## Implementing a Simple Genetic Algorithm

In this assignment, you will implement a simple genetic algorithm in Python with fitness-proportionate selection (roulette-wheel sampling), population size 100, single-point crossover rate pc = 0.7, and bitwise mutation rate pm = 0.001. Try it on the following fitness function: f(x) = number of ones in x, where x is a genome of length 20. Perform 50 runs, and measure the average generation at which the string of all ones is discovered. Perform the same experiment with crossover turned off (pc = 0). If it turns out that mutation with crossover is better than mutation alone, why do you think that is the case? Do similar experiments, systematically varying the mutation and crossover rates, and population size, to see how the variations affect the average time required for the GA to find the optimal string.

Your GA program should print out, on each generation cycle, the fitness of the best individual in the current population and the average fitness of the population as a whole. It should also give the user the option of recording this output data in a text file. This will enable you to plot the results of each run for easy comparison.

To make implementing your GA easier, you should break up your program into the following smaller pieces, rather than trying to implement everything as one large program. Write and test each of the functions listed below separately, and then use them as building blocks in your main GA program. Feel free to write any other helper functions that you like.

• randomGenome(length) returns a random genome (bit string) of a given length.

• makePopulation(size, length) returns a new randomly created population of the specified size, represented as a list of genomes of the specified length.

• fitness(genome) returns the fitness value of a genome.

• evaluateFitness(population) returns a pair of values: the average fitness of the population as a whole and the fitness of the best individual in the population.

• crossover(genome1, genome2) returns two new genomes produced by crossing over the given genomes at a random crossover point.

• mutate(genome, mutationRate) returns a new mutated version of the given genome.

• selectPair(population) selects and returns two genomes from the given population using fitness-proportionate selection. This function should use weightedChoice, which we wrote in class, as a helper function.

• runGA(populationSize, crossoverRate, mutationRate, logFile="") is the main GA program, which takes the population size, crossover rate (pc), and mutation rate (pm) as parameters. The optional logFile parameter is a string specifying the name of a text file in which to store the data generated by the GA, for plotting purposes. When the GA terminates, this function should return the generation at which the string of all ones was found.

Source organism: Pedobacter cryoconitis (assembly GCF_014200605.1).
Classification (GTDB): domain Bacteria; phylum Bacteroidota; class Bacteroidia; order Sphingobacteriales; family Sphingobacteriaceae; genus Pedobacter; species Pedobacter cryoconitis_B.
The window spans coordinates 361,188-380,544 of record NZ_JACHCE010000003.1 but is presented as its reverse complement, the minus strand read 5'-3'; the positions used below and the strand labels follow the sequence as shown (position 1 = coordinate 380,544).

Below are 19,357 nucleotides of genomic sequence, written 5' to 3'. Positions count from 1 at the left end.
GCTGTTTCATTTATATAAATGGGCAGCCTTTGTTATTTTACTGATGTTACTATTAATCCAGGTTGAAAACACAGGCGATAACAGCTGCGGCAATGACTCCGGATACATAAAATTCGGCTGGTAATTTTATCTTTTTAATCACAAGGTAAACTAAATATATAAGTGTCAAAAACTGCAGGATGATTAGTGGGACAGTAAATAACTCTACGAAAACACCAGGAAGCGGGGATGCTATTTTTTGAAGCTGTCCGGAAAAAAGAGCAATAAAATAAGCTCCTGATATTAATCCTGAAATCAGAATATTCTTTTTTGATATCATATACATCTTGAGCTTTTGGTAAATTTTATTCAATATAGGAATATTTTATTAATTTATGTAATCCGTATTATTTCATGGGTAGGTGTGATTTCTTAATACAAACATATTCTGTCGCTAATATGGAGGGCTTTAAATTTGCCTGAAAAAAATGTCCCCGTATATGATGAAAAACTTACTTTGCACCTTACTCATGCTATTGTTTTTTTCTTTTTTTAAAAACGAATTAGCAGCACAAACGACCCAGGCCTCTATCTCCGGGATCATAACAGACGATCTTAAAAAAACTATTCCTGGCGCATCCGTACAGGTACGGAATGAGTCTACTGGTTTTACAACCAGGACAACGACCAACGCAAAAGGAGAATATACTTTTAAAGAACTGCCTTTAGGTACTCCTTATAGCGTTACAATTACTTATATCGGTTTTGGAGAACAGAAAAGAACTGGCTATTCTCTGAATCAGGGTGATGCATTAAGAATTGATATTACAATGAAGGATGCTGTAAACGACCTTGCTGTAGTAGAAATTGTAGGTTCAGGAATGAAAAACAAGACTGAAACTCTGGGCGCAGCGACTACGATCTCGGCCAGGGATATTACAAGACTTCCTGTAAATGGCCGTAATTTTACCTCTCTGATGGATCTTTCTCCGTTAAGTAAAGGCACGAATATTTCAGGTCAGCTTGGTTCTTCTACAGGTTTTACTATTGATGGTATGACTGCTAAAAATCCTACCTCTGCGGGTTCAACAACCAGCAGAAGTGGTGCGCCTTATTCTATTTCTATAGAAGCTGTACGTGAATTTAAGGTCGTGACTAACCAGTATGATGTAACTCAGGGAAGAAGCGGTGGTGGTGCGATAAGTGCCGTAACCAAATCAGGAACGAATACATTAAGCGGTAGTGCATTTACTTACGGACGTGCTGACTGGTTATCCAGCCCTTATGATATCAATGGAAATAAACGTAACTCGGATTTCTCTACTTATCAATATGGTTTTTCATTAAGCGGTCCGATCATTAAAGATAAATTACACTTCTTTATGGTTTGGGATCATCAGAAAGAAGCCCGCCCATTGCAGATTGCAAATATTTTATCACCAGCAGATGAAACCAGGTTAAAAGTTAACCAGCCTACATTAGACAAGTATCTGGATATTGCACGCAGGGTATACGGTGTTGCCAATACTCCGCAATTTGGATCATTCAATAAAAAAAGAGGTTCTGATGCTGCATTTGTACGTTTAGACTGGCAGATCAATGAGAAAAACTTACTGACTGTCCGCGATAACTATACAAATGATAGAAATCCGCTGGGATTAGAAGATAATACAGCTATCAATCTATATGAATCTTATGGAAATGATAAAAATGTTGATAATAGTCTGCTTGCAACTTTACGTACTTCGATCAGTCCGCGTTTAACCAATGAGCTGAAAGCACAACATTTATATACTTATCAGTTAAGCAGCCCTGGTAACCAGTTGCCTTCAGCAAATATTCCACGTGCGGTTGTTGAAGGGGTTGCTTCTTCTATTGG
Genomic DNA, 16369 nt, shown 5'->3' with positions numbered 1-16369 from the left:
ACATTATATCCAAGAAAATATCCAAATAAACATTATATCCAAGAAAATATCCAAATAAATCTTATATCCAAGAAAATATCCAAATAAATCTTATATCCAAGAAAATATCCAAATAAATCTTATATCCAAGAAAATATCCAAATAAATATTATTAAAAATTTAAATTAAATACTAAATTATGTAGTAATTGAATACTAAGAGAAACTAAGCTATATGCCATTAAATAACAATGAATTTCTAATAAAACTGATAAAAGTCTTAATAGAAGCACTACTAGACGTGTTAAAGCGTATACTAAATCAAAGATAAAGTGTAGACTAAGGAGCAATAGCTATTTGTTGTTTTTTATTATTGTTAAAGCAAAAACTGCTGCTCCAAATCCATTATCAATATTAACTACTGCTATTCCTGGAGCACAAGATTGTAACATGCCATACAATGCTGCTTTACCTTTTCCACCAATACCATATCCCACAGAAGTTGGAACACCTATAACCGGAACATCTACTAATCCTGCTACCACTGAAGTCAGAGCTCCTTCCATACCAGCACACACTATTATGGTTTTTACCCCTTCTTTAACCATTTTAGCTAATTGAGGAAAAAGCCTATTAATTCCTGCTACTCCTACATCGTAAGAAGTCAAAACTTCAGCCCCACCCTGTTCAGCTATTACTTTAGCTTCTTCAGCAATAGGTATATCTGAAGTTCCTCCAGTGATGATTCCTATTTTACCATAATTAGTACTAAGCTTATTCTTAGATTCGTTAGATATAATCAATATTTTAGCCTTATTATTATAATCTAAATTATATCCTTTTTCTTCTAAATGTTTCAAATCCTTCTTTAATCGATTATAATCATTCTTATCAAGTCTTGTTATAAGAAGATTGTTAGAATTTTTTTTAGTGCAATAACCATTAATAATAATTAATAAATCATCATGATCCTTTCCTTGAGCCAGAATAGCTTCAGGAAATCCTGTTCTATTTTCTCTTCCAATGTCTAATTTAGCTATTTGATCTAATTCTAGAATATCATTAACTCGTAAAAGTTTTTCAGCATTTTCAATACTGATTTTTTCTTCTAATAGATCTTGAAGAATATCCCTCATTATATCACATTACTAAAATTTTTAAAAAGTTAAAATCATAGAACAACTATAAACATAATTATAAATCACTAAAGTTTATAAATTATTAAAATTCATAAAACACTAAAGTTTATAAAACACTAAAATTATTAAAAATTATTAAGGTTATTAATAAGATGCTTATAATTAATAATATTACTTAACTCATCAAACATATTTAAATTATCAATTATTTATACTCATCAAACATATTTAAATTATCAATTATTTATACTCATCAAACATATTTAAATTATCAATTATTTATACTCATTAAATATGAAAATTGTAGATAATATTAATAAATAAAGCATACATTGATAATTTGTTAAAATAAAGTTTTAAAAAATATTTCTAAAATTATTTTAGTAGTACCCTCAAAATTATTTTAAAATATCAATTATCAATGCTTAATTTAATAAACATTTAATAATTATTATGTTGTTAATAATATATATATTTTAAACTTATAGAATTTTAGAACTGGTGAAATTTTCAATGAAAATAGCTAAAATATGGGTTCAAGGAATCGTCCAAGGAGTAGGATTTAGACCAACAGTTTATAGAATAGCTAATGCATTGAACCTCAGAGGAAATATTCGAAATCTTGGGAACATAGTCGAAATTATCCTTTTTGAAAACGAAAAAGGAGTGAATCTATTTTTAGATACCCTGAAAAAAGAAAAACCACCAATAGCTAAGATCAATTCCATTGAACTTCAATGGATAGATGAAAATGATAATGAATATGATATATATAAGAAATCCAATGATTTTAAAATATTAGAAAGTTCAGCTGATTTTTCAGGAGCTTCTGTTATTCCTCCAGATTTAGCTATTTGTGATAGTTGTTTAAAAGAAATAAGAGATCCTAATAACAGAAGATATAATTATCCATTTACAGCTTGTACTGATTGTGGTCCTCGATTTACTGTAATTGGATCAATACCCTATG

Here is an example of the type of output your program should produce:

```>>> runGA(100, 0.7, 0.001, "run1.txt")
Population size: 100
Genome length: 20
Generation    0: average fitness 10.07, best fitness 15.00
Generation    1: average fitness 10.91, best fitness 15.00
Generation    2: average fitness 11.45, best fitness 16.00
Generation    3: average fitness 12.02, best fitness 16.00
...
Generation   18: average fitness 16.09, best fitness 19.00
Generation   19: average fitness 16.38, best fitness 20.00
Results saved in file run1.txt
19
>>>
```

The contents of the resulting text file run1.txt should look something like this:

```0 10.07 15.00
1 10.91 15.00
2 11.45 16.00
3 12.02 16.00
...
18 16.09 19.00
19 16.38 20.00
```

An automated tester program is available for testing your functions randomGenome, makePopulation, fitness, evaluateFitness, crossover, mutate, and selectPair. I can't guarantee that this program will detect all possible bugs that may exist in your code, but it should catch the most egregious ones. This program cannot be used to test runGA or any other helper functions you may have defined (you'll have to do that on your own), but if the aforementioned functions all pass their tests, you can be reasonably certain that they are working correctly.

1. Download the file GAinspector.py and put it in the same folder as your Python program file.

2. Put the line import GAinspector at the top of your Python file.

3. After loading your file into Python, type GAinspector.test() at the Python prompt to test everything, or GAinspector.test(function_name) to test individual functions, where function_name is one of: randomGenome, makePopulation, fitness, evaluateFitness, crossover, mutate, or selectPair. For example:

```>>> GAinspector.test(randomGenome)
```

### What to Turn In

Turn in a printout of your Python program file and a 1-2 page written summary of your experimental results in PDF or Word format. If you have questions about anything, don't hesitate to ask!